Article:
I find I don’t. As I grow older there seems to be less and
less that I know for sure, and I am greatly freed by that knowledge.
Living with this kind of uncertainty is a challenge for those
who would be faithful.
Music for the church is more than a product to be refined and
finally perfected. Many texts that serve people for a time ultimately
cease to do so. Musical styles and tastes change. Creativity takes
new forms. Some ancient texts we sing have proved to be timeless,
but many hymns that once marked us as Anglicans are no longer
significant spiritually, culturally, or theologically
So why compile collections of music for people to sing? The short
answer might be because the body of texts and music that make
up “the Song” of the church must be constantly reshaped
for us as we seek to pray.
A Musical Trinity
My advisor in seminary, Miriam Therese Winter, has articulated
a view of church music in the late twentieth century that steps
away from the mechanics of style, taste, and even perfection to
focus on its holistic nature.
According to Dr. Winter, the evolution of church music parallels
the renewal of the ecumenical liturgical world as embodied by
the Second Vatican Council (1962–65). Prior to the Council,
she writes, the Song was considered the “perfect offering…It
is for God, not for people. Sacred chant perfectly rendered,
the Divine Office, sung precisely as prescribed by those duly
appointed, is the Church’s perfect prayer of praise.”
In the Anglican tradition, the Song was primarily the choral service,
wherein the congregation listened to a trained group of musicians
but was not vocally involved. This is still a cherished experience
in the Episcopal Church, though less common now than in the past.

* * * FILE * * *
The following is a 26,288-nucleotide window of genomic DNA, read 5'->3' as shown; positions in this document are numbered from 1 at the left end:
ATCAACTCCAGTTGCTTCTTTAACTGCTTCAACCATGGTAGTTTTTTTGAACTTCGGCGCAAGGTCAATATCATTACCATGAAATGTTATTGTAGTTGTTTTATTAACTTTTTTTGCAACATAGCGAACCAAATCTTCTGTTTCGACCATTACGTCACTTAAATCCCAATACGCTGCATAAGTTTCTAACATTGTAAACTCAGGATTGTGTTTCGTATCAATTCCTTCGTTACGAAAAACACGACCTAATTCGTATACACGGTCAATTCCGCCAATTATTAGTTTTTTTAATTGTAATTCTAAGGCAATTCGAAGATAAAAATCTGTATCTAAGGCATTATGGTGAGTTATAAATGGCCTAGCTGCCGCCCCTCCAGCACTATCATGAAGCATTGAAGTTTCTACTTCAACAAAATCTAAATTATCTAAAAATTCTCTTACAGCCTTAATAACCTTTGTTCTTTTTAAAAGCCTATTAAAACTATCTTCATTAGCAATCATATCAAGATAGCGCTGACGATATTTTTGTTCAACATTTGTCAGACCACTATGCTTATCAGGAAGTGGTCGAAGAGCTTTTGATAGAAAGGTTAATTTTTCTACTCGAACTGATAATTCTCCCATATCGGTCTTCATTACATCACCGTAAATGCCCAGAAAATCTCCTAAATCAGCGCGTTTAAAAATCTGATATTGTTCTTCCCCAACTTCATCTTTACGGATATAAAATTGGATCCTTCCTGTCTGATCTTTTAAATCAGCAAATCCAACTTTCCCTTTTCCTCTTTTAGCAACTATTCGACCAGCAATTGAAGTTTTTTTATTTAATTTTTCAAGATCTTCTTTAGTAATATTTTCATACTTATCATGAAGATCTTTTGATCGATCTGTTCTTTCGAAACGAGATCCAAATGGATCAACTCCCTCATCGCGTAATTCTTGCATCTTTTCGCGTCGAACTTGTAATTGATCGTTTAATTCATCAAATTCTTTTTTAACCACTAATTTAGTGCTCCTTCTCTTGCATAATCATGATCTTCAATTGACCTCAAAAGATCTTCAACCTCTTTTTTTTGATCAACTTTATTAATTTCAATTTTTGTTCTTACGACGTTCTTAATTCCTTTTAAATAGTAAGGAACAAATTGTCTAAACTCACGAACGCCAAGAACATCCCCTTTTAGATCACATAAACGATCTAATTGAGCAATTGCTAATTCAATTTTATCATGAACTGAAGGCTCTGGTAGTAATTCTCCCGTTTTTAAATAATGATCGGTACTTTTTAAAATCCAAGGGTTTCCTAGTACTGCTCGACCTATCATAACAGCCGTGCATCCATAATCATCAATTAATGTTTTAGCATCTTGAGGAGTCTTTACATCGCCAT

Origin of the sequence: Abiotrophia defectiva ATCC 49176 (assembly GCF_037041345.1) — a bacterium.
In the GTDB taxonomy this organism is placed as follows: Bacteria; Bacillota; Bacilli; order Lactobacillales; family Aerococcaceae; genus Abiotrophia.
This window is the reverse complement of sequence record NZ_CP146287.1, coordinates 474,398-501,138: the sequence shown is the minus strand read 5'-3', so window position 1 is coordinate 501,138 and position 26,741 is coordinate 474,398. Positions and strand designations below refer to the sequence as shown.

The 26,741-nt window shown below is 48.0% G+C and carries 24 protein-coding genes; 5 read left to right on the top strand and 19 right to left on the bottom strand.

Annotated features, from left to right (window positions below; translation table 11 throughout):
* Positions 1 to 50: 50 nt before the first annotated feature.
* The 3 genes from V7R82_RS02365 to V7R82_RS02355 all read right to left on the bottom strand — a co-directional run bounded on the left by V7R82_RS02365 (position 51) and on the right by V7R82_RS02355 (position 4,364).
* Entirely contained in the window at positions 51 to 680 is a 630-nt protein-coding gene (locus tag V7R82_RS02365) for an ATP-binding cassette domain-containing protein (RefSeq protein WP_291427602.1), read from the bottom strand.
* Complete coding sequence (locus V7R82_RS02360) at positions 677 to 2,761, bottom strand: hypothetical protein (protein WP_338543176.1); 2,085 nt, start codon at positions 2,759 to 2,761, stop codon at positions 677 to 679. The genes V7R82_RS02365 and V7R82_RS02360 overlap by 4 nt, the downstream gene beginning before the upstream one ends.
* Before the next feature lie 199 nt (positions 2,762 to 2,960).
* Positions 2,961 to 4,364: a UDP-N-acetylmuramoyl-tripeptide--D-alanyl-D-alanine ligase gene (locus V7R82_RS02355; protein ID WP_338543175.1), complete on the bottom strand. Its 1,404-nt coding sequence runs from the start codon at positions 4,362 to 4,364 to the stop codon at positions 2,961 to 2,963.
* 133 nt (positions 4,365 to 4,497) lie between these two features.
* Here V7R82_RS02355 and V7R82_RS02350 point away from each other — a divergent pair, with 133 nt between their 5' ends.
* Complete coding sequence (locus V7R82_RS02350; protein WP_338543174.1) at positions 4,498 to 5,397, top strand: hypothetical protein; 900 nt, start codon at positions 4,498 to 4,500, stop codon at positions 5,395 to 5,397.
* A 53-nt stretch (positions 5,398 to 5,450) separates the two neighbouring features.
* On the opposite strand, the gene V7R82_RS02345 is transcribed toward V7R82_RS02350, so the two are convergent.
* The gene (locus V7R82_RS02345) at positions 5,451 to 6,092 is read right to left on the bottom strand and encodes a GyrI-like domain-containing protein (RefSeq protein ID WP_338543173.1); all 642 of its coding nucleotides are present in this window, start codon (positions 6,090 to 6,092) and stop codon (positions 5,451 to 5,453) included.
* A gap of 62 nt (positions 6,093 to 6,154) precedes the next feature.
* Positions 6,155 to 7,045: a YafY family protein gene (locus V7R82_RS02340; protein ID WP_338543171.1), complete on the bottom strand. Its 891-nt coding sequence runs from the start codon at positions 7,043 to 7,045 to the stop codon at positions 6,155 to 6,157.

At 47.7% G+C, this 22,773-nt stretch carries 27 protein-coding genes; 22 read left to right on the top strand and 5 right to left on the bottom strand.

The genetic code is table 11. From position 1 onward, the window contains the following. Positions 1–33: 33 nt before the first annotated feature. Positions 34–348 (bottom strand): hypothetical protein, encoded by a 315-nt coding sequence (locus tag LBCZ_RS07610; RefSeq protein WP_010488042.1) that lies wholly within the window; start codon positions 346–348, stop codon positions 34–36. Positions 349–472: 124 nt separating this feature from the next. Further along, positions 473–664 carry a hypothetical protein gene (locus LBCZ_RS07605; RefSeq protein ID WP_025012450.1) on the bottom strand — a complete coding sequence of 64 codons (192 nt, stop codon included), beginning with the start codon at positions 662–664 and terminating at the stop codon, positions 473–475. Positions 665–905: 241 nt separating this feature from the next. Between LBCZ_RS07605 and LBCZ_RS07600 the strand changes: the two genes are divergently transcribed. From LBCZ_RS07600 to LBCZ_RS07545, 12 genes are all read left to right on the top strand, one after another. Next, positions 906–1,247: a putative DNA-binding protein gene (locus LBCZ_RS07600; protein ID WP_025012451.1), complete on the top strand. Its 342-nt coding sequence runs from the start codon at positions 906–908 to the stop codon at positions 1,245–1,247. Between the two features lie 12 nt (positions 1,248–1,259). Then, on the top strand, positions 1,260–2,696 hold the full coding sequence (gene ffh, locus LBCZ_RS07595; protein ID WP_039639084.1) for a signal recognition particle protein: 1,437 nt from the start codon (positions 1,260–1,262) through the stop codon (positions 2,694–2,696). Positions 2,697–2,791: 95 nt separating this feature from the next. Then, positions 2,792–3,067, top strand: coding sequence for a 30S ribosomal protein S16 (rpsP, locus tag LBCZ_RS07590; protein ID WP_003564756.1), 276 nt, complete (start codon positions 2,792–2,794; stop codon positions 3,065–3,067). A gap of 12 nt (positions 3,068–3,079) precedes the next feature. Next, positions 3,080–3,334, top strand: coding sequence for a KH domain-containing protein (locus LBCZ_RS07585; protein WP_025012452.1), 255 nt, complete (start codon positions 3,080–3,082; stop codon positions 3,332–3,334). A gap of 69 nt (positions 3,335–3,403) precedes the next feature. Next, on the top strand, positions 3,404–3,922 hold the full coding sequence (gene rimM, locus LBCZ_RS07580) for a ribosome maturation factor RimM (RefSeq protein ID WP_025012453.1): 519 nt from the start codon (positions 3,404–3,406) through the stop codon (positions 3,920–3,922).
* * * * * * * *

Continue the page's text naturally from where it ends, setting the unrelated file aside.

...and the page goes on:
As liturgical renewal prompted by Vatican II encouraged full
participation of the assembly, however, the act of Singing grew
in importance. The communal celebration of singing helped create
community. “Singing is a pastoral experience because it
reaches out to people, connects them with each other,” Winter
writes. The effect on Roman Catholic church music was to create
singing congregations from those that had been silent for years—particularly
in the American church. This development paralleled the folk-singing
movement of the 1960s.
As liturgical practice continued to mature, the emphasis of music
in the church kept changing as well. Winter discerns a third phrase,
of which she observes: “Song is important, not for itself,
but for what it can accomplish. It is a tool of transformation,
capable of effecting a conversion of the heart. Song is for the
singer. The singer praises God.”
The Song. The Singing. The Singer. These changing perspectives
on vocal music in the church are not mutually exclusive. All three
help determine how music in liturgy works and why it works. The
perfection of the song, the creation of community in singing,
and the conversion of the singer all contribute to the great prayer
that is congregational singing.
Broadening Music Practice in the Church
The Episcopal Church, I believe, has tended to embrace the perfection
of the song to the neglect of the other two perspectives. There